Burke also said that every candidate was given the chance to make format change requests. She said that the Hagan campaign made several suggestions, but the only one that was used was the request that the debate be 60 minutes instead of 90 minutes. Ms. Burke said the League discussed it and agreed that it made sense. However, she was adamant that every candidate was welcome to make requests or suggestions in regards to the debate format. In other words, Kay Hagan did not unilaterally change the debate format.
I also checked with Megen George, the woman in charge of organizing the debate for Public Radio East. She is the news director, features producer and host for The Down East Journal. Megen said that while bringing the Hagan campaign on board took longer than the other candidates, the Hagan campaign did not miss any deadlines and did not ignore the request to debate. Megen said that once Colleen Flanagan was brought on board the Hagan campaign as Communications Director the process moved along more quickly. She also said that all the candidates wanted Kay Hagan to participate in the debate and that the Neal campaign would check in periodically. She said that the first press release came out several days after the Neal campaign had checked with her to see if Hagan was particpating. At the time of the phone call, Hagan had still not confirmed, but did so before the first press release was issued. The Neal campaign had not called back before publishing their release.
It also isn't true that Hagan has avoided "unscripted exchanges before the voters". She's participated in numerous forums with Jim Neal including Think Tankers (Wake Forest), NC Association of Bankers, Charlotte/Meck Black Political Caucus and they will be at the Orange County Democratic Party forum.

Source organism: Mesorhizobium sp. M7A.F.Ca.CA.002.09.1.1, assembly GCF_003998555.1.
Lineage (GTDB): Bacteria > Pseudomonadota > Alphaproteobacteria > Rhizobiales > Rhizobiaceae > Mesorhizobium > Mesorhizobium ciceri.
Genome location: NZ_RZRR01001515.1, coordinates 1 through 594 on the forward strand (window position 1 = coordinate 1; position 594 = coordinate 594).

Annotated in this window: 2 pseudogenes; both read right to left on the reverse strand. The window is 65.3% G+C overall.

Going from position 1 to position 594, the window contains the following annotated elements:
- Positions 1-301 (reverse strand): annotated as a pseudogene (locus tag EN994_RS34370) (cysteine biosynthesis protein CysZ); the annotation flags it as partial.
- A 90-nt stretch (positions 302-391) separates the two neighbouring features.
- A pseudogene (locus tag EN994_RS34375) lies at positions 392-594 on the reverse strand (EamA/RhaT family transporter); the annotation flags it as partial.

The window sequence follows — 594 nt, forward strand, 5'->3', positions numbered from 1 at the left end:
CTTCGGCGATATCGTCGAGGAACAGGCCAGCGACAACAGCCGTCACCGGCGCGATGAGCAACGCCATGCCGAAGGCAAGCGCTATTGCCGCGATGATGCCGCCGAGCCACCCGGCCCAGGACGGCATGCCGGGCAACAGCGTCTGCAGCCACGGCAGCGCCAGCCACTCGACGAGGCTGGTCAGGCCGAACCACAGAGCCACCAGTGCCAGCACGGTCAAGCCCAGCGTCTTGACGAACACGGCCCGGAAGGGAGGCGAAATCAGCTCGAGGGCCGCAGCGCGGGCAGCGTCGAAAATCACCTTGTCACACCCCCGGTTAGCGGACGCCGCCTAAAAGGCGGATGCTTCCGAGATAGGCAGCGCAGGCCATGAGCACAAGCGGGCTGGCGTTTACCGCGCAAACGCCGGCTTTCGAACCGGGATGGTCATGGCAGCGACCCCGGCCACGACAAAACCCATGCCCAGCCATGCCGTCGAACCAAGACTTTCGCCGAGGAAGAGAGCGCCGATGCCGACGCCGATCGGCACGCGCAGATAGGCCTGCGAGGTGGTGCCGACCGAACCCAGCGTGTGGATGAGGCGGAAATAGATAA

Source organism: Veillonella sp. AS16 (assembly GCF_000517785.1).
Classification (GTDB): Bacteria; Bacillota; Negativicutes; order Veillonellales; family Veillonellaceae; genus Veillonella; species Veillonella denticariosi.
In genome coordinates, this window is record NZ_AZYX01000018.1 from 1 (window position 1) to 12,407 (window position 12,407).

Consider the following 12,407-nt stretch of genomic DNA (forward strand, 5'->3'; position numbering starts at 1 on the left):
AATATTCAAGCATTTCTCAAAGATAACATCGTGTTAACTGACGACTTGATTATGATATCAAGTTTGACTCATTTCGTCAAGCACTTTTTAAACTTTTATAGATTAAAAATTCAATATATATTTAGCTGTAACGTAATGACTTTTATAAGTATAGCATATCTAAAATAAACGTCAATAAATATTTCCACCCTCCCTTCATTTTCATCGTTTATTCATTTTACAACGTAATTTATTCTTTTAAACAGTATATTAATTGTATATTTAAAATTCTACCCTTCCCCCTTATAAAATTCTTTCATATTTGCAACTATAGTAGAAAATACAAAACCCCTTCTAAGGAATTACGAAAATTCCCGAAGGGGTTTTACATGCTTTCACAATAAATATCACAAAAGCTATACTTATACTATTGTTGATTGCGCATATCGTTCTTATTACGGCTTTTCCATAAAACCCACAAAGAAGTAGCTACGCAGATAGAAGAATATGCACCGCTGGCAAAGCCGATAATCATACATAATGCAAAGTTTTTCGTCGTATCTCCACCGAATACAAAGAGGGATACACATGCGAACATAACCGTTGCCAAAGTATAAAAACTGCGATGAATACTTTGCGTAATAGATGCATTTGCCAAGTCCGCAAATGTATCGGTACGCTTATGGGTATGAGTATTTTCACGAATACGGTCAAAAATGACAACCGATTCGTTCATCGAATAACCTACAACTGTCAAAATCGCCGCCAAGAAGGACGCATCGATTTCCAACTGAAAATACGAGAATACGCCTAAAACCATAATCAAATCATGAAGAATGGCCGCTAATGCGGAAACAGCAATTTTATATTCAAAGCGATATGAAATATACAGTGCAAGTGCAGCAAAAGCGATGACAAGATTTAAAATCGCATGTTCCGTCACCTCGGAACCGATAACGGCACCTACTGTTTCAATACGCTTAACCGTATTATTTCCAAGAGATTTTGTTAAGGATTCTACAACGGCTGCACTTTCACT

A forum the Hagan campaign missed was one sponsored by the Young Democrats of North Carolina that would have been held in Greensboro if a snow storm hadn't resulted in it being cancelled. Kay Hagan had a prior engagement that prevented her from attending that particular forum. In speaking with Zack Hawkins, President of Young Democrats of North Carolina, he indicated that Young Dems did schedule a forum that Senator Hagan could not fit in her schedule and if she had attended she would have arrived very late. He also indicated that Young Dems wanted to schedule two debates, but those have not been solidified and invitations have not gone out.
WLTT radio - The Big Talker F.M. - out of Wilmington is home to conservative talk radio host, Curtis Wright. He interviewed Jim Neal on his radio talk show and his television show. At the time, the station was helping coordinate a gubernatorial debate but was having difficulty getting Richard Moore and Bev Perdue to participate. Wright casually floated the idea to Neal that if Moore and Perdue wouldn't participate maybe Hagan and Neal could take their places. Wright says he took the idea to the other participants and they felt it would not be fair to the gubernatorial candidate who had agreed to the debate, Retired USAF Colonel Dennis Nielsen. Wright and his producer Aimee Robbins both say the Hagan campaign was never contacted and the idea never went any further.
There is a debate scheduled that will be hosted by the North Carolina Alliance of Black Elected Officials (not the statewide African American Caucus as is claimed on Neal's press release) and they are working out the details with WTVD-TV in Durham. I spoke with Mark Falgout from WTVD who said the Hagan campaign had not ignored the station's request to schedule a debate, but that they had first contacted the campaign in November and they are just now finalizing details.